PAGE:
Responsible Disclosure

At Crunch, we take the protection of our customers' data very seriously. We work with top security researchers to continuously challenge and improve our security levels.

We currently do not offer financial rewards for issues reported. We will however do our best to supply some Crunch merchandise or other swag to share our appreciation and of course a position in our hall of fame.

Responsible Disclosure

The disclosure process is there to enable security researchers to identify and flag anything that would impact the confidentiality, integrity, or availability of Crunch’s system or our member's data.

You are a current customer

If you suspect your account has been compromised, please get in touch with us immediately.

Making a responsible disclosure

We encourage you to let us know about the integrity, availability, or confidentiality of our customer data or of Crunch’s systems.

It’s imperative that you follow our guidelines and only work on the areas we’ve highlighted if you want to identify vulnerability as an ethical hacker on our systems.


Here are the key principles to reporting vulnerabilities to us:

The process

You must comply with all applicable laws and regulations. You must not use an automated tool such as vulnerability/scanning tools (e.g. the Qualys SSL test) which we’re already aware of.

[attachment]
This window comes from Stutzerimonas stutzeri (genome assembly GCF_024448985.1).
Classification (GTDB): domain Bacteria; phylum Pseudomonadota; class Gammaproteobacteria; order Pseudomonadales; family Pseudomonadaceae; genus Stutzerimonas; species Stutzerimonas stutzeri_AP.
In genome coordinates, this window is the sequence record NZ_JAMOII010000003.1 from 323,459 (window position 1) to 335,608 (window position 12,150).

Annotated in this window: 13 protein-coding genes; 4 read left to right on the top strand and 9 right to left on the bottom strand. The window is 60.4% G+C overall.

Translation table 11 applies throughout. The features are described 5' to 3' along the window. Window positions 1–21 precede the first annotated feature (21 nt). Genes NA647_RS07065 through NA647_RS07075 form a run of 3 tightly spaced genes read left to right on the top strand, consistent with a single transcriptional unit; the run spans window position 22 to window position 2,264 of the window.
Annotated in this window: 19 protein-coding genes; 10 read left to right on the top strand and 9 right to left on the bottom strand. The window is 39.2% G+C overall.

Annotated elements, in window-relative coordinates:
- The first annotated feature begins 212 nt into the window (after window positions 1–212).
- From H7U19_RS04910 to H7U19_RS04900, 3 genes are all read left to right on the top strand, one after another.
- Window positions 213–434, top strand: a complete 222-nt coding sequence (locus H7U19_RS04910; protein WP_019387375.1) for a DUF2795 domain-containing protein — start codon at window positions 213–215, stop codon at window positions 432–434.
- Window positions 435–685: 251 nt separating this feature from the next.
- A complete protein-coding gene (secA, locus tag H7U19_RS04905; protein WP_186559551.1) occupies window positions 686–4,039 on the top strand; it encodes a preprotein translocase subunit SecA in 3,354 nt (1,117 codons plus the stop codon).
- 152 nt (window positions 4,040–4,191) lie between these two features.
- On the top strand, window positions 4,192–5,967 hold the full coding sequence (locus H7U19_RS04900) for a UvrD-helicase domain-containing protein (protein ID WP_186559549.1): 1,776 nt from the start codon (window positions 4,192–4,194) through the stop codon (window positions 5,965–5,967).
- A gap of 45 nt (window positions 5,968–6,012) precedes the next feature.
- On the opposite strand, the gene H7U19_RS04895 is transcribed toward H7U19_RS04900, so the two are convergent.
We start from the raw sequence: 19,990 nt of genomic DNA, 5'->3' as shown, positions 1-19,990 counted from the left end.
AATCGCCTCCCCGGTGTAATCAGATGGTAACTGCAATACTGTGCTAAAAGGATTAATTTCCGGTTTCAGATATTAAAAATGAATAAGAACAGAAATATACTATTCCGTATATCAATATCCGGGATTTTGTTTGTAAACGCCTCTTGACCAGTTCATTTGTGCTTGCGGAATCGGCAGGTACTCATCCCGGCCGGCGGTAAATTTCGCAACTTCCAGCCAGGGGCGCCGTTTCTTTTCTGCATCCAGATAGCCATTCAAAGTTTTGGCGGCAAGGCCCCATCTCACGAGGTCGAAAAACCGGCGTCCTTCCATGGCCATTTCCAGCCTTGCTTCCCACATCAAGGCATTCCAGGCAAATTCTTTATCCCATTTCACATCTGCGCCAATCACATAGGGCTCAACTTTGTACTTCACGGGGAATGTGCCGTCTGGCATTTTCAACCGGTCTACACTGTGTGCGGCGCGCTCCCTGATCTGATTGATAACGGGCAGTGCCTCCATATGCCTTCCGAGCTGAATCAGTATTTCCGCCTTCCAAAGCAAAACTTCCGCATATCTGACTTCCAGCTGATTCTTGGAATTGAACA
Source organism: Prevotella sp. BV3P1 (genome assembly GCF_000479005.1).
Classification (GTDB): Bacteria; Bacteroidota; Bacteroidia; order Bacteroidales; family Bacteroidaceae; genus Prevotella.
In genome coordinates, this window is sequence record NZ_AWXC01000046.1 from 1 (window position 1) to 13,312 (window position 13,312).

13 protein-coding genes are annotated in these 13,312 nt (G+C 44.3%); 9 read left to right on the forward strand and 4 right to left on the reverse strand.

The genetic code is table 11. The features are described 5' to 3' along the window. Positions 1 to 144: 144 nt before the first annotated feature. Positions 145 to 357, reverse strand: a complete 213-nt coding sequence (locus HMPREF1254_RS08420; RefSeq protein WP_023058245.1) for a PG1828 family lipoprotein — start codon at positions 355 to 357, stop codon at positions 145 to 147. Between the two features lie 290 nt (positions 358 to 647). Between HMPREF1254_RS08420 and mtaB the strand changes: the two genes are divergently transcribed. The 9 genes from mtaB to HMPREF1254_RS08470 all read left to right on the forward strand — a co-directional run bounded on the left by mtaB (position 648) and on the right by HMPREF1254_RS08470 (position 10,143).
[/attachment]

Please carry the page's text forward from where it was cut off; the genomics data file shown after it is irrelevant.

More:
The data

For research purposes, you must create your own account (register for free).

Please do not destroy data or degrade the access to the data (eg. Spam, brute force, Denial of Service etc.) and do not violate any other member’s privacy.

The report

Your report must contain a proof-of-concept or the steps to replicate your findings, with commands/images/video evidence.

Your report must provide a comprehensive business impact assessment of your findings.

This detailed report should only be sent to Crunch by emailing responsible-disclosure

The target

Only the following targets will be considered in-scope:


The following targets are not in scope:

Out of scope

The following issues are not considered in scope:

  • Any physical attempts against Crunch property or data centres.
  • IP/Port Scanning via Crunch services unless you are able to hit private IPs or Crunch servers.
  • Attacks that need physical access to a user's device.
  • Any access to data where the targeted user needs to be operating a jailbroken/rooted mobile device.
  • Vulnerabilities depending on a client system being exploited already.
  • Vulnerabilities impacting users of outdated browsers or platforms.
  • Vulnerabilities involving active content such as web browser add-ons.
  • Ways to know if a given username or email address has a Crunch account.
  • The presence/absence of SPF/DMARC records.
  • Policies around password, email and account, eg. reset link expiration, password complexity.
  • Host header injections that cannot be used to exfiltrate user data.
  • Social engineering of Crunch employees, contractors or customers.
  • Absence of rate limiting.
  • Phishing risk via unicode or right-to-left-override issues.

Hall of Fame

Here is a list of security researchers that contributed to make Crunch better and more secure: